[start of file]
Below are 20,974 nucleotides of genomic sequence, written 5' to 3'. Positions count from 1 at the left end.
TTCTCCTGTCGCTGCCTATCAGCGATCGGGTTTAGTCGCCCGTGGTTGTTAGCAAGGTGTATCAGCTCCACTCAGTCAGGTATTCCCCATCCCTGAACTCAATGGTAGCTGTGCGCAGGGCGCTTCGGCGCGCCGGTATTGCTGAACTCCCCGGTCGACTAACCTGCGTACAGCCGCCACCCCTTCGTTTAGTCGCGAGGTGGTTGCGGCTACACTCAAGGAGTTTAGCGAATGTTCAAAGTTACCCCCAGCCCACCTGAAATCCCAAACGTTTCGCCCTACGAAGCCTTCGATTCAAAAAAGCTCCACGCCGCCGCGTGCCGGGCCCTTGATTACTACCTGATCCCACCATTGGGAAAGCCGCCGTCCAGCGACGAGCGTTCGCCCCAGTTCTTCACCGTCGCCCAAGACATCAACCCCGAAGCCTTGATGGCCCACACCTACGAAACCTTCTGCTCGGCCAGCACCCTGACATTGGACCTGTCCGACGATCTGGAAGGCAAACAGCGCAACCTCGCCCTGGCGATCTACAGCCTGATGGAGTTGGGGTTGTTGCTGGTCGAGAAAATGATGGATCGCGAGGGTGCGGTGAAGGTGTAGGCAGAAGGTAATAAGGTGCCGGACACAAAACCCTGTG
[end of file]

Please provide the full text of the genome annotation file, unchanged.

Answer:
Below are 20,974 nucleotides of genomic sequence, written 5' to 3'. Positions count from 1 at the left end.
TTCTCCTGTCGCTGCCTATCAGCGATCGGGTTTAGTCGCCCGTGGTTGTTAGCAAGGTGTATCAGCTCCACTCAGTCAGGTATTCCCCATCCCTGAACTCAATGGTAGCTGTGCGCAGGGCGCTTCGGCGCGCCGGTATTGCTGAACTCCCCGGTCGACTAACCTGCGTACAGCCGCCACCCCTTCGTTTAGTCGCGAGGTGGTTGCGGCTACACTCAAGGAGTTTAGCGAATGTTCAAAGTTACCCCCAGCCCACCTGAAATCCCAAACGTTTCGCCCTACGAAGCCTTCGATTCAAAAAAGCTCCACGCCGCCGCGTGCCGGGCCCTTGATTACTACCTGATCCCACCATTGGGAAAGCCGCCGTCCAGCGACGAGCGTTCGCCCCAGTTCTTCACCGTCGCCCAAGACATCAACCCCGAAGCCTTGATGGCCCACACCTACGAAACCTTCTGCTCGGCCAGCACCCTGACATTGGACCTGTCCGACGATCTGGAAGGCAAACAGCGCAACCTCGCCCTGGCGATCTACAGCCTGATGGAGTTGGGGTTGTTGCTGGTCGAGAAAATGATGGATCGCGAGGGTGCGGTGAAGGTGTAGGCAGAAGGTAATAAGGTGCCGGACACAAAACCCTGTG